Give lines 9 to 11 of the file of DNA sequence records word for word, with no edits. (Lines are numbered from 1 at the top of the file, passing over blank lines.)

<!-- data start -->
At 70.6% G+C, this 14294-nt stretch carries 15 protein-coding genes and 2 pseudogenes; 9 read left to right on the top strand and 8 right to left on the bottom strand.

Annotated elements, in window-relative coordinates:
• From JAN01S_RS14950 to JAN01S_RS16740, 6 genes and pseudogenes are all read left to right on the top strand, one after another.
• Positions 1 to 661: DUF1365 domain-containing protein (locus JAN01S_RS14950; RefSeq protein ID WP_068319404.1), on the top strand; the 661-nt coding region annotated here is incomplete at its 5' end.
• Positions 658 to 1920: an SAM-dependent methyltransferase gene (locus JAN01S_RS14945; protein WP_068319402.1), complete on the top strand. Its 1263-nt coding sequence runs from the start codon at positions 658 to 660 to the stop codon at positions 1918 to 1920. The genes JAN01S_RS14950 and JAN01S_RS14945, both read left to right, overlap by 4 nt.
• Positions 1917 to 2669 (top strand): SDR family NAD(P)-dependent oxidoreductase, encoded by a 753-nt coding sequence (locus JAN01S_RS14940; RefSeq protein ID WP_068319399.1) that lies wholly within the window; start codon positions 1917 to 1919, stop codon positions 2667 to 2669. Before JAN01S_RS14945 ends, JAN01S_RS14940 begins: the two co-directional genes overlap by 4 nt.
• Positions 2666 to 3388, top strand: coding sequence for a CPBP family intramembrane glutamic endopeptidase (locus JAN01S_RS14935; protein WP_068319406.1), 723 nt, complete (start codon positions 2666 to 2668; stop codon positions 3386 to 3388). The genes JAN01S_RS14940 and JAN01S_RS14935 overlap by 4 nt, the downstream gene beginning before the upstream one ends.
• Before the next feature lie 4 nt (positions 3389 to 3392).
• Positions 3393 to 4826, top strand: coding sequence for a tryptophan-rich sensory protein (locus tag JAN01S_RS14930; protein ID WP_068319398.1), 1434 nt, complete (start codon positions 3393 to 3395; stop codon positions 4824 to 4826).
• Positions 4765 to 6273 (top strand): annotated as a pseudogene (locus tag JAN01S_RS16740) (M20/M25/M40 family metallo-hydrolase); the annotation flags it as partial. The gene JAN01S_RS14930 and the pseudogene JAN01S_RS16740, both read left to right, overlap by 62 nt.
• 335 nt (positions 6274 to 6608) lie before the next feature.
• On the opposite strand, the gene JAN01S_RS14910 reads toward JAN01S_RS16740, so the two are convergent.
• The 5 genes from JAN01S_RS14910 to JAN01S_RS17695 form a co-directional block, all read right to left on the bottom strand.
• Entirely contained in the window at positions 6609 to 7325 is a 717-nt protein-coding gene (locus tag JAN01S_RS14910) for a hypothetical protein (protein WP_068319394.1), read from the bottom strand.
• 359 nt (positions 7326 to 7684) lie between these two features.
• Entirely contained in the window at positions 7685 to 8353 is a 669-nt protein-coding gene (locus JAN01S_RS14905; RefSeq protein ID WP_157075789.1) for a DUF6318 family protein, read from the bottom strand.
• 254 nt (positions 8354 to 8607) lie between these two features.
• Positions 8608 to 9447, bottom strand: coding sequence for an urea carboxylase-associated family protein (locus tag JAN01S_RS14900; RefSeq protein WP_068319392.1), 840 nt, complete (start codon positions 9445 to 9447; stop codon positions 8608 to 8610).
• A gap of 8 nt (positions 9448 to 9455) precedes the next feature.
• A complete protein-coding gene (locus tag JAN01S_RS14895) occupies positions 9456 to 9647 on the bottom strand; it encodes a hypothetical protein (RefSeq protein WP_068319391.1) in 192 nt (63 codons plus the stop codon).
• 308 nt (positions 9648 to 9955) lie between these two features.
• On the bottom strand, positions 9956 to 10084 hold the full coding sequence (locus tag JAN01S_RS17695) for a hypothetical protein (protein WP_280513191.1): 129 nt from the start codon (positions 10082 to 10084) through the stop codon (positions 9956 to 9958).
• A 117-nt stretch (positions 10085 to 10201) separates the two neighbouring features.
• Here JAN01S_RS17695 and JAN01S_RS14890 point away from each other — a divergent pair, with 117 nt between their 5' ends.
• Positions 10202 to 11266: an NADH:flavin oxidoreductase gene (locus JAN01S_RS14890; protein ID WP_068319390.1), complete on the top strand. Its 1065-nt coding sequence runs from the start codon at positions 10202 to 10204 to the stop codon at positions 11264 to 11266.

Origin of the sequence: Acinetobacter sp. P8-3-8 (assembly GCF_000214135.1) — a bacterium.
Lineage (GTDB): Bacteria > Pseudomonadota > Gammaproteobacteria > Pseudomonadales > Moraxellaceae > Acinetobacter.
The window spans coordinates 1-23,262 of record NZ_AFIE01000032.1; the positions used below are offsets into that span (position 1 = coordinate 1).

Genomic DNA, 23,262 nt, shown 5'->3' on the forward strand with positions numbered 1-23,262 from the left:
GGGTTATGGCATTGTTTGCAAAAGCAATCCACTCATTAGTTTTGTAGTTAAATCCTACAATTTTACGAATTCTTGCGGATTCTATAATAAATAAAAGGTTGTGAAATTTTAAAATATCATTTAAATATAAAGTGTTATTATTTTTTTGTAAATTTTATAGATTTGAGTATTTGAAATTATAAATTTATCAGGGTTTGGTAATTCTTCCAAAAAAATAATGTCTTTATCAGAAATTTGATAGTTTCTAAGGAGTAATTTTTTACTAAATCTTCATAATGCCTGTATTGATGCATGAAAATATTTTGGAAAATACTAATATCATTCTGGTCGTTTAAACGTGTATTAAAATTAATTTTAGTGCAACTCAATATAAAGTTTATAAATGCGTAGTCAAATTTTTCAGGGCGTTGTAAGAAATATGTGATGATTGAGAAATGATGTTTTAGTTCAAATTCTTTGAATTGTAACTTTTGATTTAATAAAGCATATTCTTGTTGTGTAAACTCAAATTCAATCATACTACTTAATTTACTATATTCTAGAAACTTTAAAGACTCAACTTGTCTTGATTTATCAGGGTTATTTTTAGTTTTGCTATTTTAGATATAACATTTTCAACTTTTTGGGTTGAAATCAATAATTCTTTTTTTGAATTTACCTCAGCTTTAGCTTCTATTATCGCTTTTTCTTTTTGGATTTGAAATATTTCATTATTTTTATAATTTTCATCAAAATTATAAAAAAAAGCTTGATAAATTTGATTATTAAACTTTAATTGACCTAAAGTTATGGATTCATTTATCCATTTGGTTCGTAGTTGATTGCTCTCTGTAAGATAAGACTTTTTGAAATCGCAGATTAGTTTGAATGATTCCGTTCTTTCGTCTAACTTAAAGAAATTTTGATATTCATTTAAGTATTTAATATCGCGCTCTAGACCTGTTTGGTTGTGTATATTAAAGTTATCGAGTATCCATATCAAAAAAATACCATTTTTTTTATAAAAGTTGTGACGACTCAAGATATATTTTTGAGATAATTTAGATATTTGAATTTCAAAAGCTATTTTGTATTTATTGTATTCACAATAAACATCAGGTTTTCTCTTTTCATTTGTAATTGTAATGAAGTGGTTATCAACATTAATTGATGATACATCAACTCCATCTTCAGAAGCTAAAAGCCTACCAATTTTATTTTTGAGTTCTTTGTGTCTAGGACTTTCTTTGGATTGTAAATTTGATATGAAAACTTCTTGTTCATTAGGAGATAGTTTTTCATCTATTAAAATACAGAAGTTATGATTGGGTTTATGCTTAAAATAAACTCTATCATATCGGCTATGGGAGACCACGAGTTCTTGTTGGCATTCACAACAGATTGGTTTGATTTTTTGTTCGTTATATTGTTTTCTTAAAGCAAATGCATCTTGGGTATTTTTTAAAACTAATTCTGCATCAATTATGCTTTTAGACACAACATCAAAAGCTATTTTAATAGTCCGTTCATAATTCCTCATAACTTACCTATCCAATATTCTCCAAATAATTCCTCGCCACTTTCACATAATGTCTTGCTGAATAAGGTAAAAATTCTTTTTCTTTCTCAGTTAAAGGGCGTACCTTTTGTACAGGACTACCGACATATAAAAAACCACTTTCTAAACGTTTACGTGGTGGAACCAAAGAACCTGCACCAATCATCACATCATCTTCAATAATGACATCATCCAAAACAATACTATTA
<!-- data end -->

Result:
• Positions 3393 to 4826, top strand: coding sequence for a tryptophan-rich sensory protein (locus tag JAN01S_RS14930; protein ID WP_068319398.1), 1434 nt, complete (start codon positions 3393 to 3395; stop codon positions 4824 to 4826).
• Positions 4765 to 6273 (top strand): annotated as a pseudogene (locus tag JAN01S_RS16740) (M20/M25/M40 family metallo-hydrolase); the annotation flags it as partial. The gene JAN01S_RS14930 and the pseudogene JAN01S_RS16740, both read left to right, overlap by 62 nt.
• 335 nt (positions 6274 to 6608) lie before the next feature.